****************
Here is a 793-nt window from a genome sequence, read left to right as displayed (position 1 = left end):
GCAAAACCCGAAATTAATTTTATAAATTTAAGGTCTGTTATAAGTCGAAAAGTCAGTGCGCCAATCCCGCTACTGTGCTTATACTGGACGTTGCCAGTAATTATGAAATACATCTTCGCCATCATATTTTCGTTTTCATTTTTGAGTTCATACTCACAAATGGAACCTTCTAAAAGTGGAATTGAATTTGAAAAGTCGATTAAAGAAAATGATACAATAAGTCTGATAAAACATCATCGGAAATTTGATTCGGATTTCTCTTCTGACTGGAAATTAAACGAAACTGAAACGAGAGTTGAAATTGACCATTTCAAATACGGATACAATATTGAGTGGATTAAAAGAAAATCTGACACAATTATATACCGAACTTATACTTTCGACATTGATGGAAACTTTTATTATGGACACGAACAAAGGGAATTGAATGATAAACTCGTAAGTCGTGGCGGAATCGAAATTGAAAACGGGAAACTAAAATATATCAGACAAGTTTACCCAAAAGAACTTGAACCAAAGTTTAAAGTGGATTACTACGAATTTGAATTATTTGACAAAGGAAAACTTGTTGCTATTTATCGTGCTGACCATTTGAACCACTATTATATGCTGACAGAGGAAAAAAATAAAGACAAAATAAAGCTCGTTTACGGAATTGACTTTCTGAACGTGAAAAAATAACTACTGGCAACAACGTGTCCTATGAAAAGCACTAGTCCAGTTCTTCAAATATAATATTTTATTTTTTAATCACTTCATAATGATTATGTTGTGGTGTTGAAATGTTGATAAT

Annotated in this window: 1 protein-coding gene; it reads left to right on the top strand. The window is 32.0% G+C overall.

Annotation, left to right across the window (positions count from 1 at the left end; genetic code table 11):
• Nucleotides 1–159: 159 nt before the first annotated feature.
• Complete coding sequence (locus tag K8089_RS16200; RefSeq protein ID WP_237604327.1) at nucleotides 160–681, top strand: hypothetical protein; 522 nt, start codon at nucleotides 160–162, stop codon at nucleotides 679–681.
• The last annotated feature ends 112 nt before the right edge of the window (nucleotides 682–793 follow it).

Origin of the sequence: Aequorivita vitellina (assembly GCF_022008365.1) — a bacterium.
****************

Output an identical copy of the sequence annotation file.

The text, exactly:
Here is a 793-nt window from a genome sequence, read left to right as displayed (position 1 = left end):
GCAAAACCCGAAATTAATTTTATAAATTTAAGGTCTGTTATAAGTCGAAAAGTCAGTGCGCCAATCCCGCTACTGTGCTTATACTGGACGTTGCCAGTAATTATGAAATACATCTTCGCCATCATATTTTCGTTTTCATTTTTGAGTTCATACTCACAAATGGAACCTTCTAAAAGTGGAATTGAATTTGAAAAGTCGATTAAAGAAAATGATACAATAAGTCTGATAAAACATCATCGGAAATTTGATTCGGATTTCTCTTCTGACTGGAAATTAAACGAAACTGAAACGAGAGTTGAAATTGACCATTTCAAATACGGATACAATATTGAGTGGATTAAAAGAAAATCTGACACAATTATATACCGAACTTATACTTTCGACATTGATGGAAACTTTTATTATGGACACGAACAAAGGGAATTGAATGATAAACTCGTAAGTCGTGGCGGAATCGAAATTGAAAACGGGAAACTAAAATATATCAGACAAGTTTACCCAAAAGAACTTGAACCAAAGTTTAAAGTGGATTACTACGAATTTGAATTATTTGACAAAGGAAAACTTGTTGCTATTTATCGTGCTGACCATTTGAACCACTATTATATGCTGACAGAGGAAAAAAATAAAGACAAAATAAAGCTCGTTTACGGAATTGACTTTCTGAACGTGAAAAAATAACTACTGGCAACAACGTGTCCTATGAAAAGCACTAGTCCAGTTCTTCAAATATAATATTTTATTTTTTAATCACTTCATAATGATTATGTTGTGGTGTTGAAATGTTGATAAT

Annotated in this window: 1 protein-coding gene; it reads left to right on the top strand. The window is 32.0% G+C overall.

Annotation, left to right across the window (positions count from 1 at the left end; genetic code table 11):
• Nucleotides 1–159: 159 nt before the first annotated feature.
• Complete coding sequence (locus tag K8089_RS16200; RefSeq protein ID WP_237604327.1) at nucleotides 160–681, top strand: hypothetical protein; 522 nt, start codon at nucleotides 160–162, stop codon at nucleotides 679–681.
• The last annotated feature ends 112 nt before the right edge of the window (nucleotides 682–793 follow it).

Origin of the sequence: Aequorivita vitellina (assembly GCF_022008365.1) — a bacterium.